John Langhorne/Tree Full of Owls
In a recent series of seminars with a group of people, most of whom were engineers, we fell into a discussion of axioms in the category of “managing and leading people and organizations.”
An axiom is a statement or idea that people accept as self-evidently true. W. Edwards Deming, the quality guru, called this kind of knowledge “profound wisdom.” Interestingly, most have some empirical or philosophical base of support. Let’s look at a couple and see if we can find the profound truth and relevance.
In the middle of the 18th century, an Italian economist named Alfredi Pareto discovered that 80 percent of the property was owned by 20 percent of the people. Everyone promptly forgot this until World War II when Joseph Juran, one of the early quality gurus, rediscovered it as a powerful tool in quality management. More recently organizational development people have generalized the principle, casually known as the 80-20 rule, to describe a core characteristic of complex systems.
Simply stated: In any complex system a small number of variables, usually fewer the seven, control most of the variance in the system. If you can identify these variables you can exert great influence on the performance of the system. Variance is a statistical term for the total activity in a system. For those of you who are purists, it is the square of the standard deviation in a data set.
This happens to be an amazingly important principle because it essentially means that if we can identity this handful of characteristics we can run any complex system.
Recently, I did a series of strategic assessments for a group of affiliated organizations to help them identify and prioritize their core strategic issues and to enable them to compare and contrast these with their sister companies. We used a very simple and powerful tool I refer to as a MSL, or More, Same, Less. A collaboratively formulated question was introduced to all the key people with an explicit paragraph defining the business context. The question eliciting their input was: “I believe we (insert name of the company) need to do: More, Same, Less.”
The executives then shared this request for information with their key people and asked them to send the responses to a third party. Combining all the data, we carried out an inductive content analysis of these responses and assigned appropriate labels based on the content of the clusters. Rank ordering the clusters by frequency of responses produced what is called a Pareto analysis. This is a clear, explicit analysis of the key priorities of the group. Turning this into a bar chart produced a dramatic picture of the priorities and the level of concern about each. Imagine the discussion the presentation of such information engenders.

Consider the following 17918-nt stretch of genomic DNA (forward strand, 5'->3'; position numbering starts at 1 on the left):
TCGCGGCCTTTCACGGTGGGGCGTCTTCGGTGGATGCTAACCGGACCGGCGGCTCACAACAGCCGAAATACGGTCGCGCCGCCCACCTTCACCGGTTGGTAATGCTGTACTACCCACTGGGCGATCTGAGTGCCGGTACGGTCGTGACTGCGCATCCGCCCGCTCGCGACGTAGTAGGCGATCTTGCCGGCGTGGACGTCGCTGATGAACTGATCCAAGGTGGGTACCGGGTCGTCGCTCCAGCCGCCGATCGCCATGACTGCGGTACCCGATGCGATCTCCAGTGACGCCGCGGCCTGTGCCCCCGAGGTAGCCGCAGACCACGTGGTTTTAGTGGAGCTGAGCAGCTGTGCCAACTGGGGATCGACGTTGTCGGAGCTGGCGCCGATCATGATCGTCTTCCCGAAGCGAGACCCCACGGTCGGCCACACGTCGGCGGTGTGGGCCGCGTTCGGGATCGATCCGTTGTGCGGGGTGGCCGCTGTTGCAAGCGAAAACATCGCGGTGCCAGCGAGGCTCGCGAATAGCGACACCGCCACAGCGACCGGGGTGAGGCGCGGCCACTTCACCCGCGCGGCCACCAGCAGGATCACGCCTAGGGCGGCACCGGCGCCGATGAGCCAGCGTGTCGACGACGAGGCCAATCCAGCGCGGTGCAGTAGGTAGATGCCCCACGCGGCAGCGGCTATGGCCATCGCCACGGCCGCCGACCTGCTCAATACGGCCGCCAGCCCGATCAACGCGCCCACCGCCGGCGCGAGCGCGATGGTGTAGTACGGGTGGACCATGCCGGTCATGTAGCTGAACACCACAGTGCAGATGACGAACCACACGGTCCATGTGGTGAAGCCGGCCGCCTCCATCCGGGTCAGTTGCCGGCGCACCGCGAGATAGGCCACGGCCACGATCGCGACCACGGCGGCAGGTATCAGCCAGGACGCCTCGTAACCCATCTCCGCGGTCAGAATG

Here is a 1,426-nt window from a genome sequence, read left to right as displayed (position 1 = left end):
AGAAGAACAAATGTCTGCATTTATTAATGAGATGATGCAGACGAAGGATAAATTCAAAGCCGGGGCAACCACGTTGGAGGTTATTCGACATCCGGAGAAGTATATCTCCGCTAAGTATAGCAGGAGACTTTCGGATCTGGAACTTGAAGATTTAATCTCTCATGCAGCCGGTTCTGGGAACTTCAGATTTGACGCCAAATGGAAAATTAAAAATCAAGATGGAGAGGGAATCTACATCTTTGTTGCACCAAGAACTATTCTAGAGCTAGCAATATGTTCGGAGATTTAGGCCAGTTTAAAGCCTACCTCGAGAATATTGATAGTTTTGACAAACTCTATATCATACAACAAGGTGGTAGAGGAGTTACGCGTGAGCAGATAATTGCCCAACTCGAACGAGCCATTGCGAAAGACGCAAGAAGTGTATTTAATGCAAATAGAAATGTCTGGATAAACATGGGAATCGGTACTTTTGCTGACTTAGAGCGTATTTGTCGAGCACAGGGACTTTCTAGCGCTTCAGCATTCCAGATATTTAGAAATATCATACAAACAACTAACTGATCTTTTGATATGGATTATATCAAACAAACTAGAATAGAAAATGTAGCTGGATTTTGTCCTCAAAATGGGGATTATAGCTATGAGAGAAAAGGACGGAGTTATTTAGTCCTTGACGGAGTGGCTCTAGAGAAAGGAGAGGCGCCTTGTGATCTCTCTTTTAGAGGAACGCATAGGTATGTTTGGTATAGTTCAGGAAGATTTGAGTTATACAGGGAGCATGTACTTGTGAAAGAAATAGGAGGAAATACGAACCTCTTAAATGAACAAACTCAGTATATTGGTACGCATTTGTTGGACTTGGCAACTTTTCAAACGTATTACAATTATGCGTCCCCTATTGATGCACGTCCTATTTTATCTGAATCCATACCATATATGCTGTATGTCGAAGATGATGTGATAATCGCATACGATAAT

For you math guys, this is a looks a lot like a logarithmic decay curve, it starts high in the upper left corner and declines very rapidly in a stepwise fashion with a handful of variables explaining most of what going on in the data set: A-Ha, a Pareto. This analysis shows what the key issues are for each organization, their relative importance and offers multiple suggestions for improvement. This explanation sounds complex, but with a picture is trivially easy to explain.
Another axiom: Occam’s Razor. William of Ockham (c. 1285–1349) formulated this principle in the 14th century and it has enormous importance to anyone engaged in the operation of large systems. He said, “Thou shall not multiply thy entities needlessly,” or more simply, in any pair of explanations one should favor the simpler. This is also called the Law of Parsimony, the philosophical and scientific rule that states that simple explanations should be preferred to more complex ones and that explanations of new phenomena should be based on what is already known.
Thoughtfully combining the Pareto Principle with Occam’s Razor allows leaders and managers with a powerful pair of tools for assessment, analysis and potential action. It permits pairs of comparisons and a criterion for evaluating the efficacy of each. Peter Drucker said, “It takes knowledge to transform data into information.” In a world where we often seem to be struggling with too much data and too little information this pair of axioms provides leaders with a simple and powerful tool to engage people and understand the results.
John Langhorne is with Langhorne Associates. He can be reached at www.langhorneassociates.com. His new book, Beyond Luck: Practical Steps to Navigate the Path from Manager to Leader, is available at www.beyondluck.net.